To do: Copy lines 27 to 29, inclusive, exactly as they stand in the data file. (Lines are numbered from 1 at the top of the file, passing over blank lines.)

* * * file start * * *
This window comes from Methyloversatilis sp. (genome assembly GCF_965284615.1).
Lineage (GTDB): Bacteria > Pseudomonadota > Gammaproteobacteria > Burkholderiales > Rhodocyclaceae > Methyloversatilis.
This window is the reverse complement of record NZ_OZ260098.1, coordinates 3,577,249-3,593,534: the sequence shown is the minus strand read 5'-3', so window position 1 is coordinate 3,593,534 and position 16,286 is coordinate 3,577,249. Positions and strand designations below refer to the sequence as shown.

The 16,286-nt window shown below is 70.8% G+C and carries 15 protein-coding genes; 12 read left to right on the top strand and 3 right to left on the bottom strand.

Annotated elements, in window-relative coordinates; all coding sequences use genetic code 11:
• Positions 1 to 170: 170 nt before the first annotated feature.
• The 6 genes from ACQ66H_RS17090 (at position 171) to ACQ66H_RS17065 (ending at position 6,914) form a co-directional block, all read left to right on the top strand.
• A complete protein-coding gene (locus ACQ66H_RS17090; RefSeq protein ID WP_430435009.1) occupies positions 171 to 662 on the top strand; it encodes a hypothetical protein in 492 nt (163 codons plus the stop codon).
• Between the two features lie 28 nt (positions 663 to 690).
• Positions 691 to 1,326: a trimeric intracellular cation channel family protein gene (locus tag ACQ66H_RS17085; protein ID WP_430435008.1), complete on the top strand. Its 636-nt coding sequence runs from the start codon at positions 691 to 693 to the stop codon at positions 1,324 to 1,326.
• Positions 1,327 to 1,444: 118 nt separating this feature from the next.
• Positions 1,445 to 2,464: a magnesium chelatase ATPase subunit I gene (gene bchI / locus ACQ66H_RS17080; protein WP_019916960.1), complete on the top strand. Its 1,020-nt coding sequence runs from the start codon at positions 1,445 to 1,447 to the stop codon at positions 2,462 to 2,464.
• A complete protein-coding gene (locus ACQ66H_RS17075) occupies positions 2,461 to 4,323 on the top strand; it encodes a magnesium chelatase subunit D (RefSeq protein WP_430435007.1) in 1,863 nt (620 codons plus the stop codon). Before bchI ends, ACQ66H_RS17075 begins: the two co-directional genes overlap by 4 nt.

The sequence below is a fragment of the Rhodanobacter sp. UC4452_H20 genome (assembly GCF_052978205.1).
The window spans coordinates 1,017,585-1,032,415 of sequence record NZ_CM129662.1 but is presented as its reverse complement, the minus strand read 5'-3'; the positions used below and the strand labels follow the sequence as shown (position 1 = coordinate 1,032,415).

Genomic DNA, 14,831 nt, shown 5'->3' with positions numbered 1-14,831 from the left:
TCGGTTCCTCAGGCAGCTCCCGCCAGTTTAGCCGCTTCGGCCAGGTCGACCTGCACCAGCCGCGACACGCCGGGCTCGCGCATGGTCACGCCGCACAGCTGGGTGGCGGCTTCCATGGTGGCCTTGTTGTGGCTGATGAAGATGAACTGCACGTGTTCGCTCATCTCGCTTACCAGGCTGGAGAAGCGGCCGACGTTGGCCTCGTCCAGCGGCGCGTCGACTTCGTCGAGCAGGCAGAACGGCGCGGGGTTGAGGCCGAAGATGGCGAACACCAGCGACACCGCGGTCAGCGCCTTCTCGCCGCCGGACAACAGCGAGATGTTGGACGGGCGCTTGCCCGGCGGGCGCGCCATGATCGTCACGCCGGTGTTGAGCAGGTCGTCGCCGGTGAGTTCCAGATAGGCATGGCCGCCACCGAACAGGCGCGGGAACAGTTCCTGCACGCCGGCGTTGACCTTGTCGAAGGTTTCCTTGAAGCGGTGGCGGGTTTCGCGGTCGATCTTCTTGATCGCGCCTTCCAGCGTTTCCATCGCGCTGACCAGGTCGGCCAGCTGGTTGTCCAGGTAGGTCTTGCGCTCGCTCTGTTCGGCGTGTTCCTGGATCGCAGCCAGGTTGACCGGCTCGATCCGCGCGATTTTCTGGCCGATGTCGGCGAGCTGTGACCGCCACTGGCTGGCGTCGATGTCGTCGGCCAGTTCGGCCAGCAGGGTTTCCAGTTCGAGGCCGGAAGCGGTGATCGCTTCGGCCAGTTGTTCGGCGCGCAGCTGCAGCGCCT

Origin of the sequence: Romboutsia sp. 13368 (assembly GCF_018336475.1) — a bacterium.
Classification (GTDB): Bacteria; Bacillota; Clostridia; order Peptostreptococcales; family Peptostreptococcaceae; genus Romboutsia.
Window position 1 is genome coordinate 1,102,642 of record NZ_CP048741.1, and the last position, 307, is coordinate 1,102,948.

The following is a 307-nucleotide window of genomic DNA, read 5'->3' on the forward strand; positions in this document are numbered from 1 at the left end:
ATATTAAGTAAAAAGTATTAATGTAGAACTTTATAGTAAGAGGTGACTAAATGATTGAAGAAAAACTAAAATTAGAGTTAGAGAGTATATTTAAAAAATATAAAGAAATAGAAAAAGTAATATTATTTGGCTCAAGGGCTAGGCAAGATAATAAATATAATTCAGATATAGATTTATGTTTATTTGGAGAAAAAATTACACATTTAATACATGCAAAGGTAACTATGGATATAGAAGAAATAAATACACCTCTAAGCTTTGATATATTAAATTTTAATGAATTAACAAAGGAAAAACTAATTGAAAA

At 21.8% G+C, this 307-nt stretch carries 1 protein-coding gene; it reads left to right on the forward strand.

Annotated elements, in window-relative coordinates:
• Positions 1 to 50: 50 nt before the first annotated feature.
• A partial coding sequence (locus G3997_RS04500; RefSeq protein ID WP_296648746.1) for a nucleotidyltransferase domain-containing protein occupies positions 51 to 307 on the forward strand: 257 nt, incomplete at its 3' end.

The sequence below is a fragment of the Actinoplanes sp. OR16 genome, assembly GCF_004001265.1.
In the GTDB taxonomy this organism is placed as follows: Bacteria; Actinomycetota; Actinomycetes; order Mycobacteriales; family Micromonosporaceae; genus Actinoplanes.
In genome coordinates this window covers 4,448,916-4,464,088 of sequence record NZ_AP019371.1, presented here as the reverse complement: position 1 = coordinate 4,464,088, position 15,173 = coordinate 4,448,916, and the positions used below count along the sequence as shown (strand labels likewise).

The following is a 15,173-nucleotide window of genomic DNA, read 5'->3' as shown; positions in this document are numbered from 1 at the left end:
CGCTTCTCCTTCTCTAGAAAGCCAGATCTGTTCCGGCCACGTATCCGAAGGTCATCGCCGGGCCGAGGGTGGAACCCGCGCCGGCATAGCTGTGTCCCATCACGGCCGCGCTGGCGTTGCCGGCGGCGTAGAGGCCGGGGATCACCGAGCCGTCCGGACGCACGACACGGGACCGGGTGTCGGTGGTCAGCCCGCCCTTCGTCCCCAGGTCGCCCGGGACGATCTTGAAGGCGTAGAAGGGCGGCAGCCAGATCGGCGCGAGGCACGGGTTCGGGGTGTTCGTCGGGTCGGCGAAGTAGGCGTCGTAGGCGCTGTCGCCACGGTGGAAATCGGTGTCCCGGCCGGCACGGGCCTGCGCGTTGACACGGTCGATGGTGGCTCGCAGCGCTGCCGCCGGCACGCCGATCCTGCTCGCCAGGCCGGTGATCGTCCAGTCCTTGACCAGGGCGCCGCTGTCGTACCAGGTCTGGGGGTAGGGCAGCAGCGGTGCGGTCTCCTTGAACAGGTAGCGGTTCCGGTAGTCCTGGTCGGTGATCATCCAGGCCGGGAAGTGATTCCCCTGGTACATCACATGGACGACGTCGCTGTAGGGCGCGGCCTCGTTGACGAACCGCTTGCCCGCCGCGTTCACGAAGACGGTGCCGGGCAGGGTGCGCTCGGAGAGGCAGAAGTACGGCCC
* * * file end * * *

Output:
The sequence below is a fragment of the Actinoplanes sp. OR16 genome, assembly GCF_004001265.1.
In the GTDB taxonomy this organism is placed as follows: Bacteria; Actinomycetota; Actinomycetes; order Mycobacteriales; family Micromonosporaceae; genus Actinoplanes.
In genome coordinates this window covers 4,448,916-4,464,088 of sequence record NZ_AP019371.1, presented here as the reverse complement: position 1 = coordinate 4,464,088, position 15,173 = coordinate 4,448,916, and the positions used below count along the sequence as shown (strand labels likewise).